INCOPD’s sergeant major, Sgt. Maj. Trefus Lee, said leaders need to encourage their NCOs to participate in the survey and to provide honest feedback.
“I just left a command sergeant major position four months ago,” Lee said. “Current battalion and brigade-level leaders need to get involved, making sure their NCOs are focused on this and getting involved in this survey. It’s key at the unit level that the leaders take the survey seriously and realize that it’s not just another survey to be put on the shelf. It’s going to help the senior Army leadership focus where we are going.”
Butts and his staff stressed that NCOs should also encourage their peers and subordinates to complete the survey because, he said, improving NCO professional development will improve the Army’s readiness.
“The main goal of INCOPD is to make sure NCOs have the knowledge, skills and ability to bring each and every one of those young people back home [from war],” Butts said.
At the U.S. Army Training and Doctrine Command, located at Fort Eustis, Va., there is one organization whose only mission in the Army is to work to improve the skill set, education and readiness of the U.S. Army noncommissioned officer: the Institute for Noncommissioned Officer Professional Development.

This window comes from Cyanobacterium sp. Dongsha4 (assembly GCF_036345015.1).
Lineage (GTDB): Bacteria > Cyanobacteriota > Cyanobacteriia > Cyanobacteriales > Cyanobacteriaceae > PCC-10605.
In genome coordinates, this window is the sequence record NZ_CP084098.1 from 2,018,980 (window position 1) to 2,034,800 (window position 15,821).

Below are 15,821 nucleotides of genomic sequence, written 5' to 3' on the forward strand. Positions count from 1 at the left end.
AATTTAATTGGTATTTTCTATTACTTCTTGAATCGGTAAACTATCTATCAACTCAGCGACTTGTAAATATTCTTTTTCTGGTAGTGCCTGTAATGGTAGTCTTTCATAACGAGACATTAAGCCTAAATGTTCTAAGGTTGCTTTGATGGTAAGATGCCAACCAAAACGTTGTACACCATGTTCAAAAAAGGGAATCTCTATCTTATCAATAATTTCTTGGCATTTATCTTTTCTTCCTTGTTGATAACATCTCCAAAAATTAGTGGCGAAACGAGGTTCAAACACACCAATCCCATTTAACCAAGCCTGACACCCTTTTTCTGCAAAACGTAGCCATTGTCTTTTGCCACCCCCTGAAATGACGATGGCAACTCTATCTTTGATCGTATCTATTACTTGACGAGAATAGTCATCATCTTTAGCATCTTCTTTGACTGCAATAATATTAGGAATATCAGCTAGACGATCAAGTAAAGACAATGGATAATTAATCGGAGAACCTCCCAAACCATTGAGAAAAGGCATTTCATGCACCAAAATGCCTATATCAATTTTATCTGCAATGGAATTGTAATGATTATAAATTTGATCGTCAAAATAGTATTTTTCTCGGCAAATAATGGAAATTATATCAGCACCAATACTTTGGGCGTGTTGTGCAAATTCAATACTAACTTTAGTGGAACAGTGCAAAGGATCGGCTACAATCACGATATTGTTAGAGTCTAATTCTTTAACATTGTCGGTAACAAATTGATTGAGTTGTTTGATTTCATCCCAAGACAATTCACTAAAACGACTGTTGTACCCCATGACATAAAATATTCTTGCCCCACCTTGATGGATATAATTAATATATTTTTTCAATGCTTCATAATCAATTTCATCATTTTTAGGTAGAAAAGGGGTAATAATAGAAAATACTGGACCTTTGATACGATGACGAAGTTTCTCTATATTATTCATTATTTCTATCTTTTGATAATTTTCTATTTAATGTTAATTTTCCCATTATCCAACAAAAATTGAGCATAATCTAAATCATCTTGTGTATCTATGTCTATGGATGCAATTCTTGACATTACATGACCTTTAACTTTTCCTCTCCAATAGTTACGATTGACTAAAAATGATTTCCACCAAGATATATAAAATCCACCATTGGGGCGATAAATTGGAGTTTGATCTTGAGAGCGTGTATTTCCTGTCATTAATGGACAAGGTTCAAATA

INCOPD stood up in September 2009 to provide direction and oversight of the NCO Education System throughout the Army. It functions in three divisions: Learning Integration, Learning Execution and Evaluation and Learning Innovations and Initiatives Division.
In late July, INCOPD welcomed a new director, Aubrey Butts when the institute’s previous, and first director, John Sparks retired.
Butts, a U.S. Army Sergeants Major Academy Class 46 graduate, retired as a command sergeant major in 2004 after 27 years on active duty. An infantryman for his entire career, he served 17 years in the 82nd Airborne Division at Fort Bragg, N.C.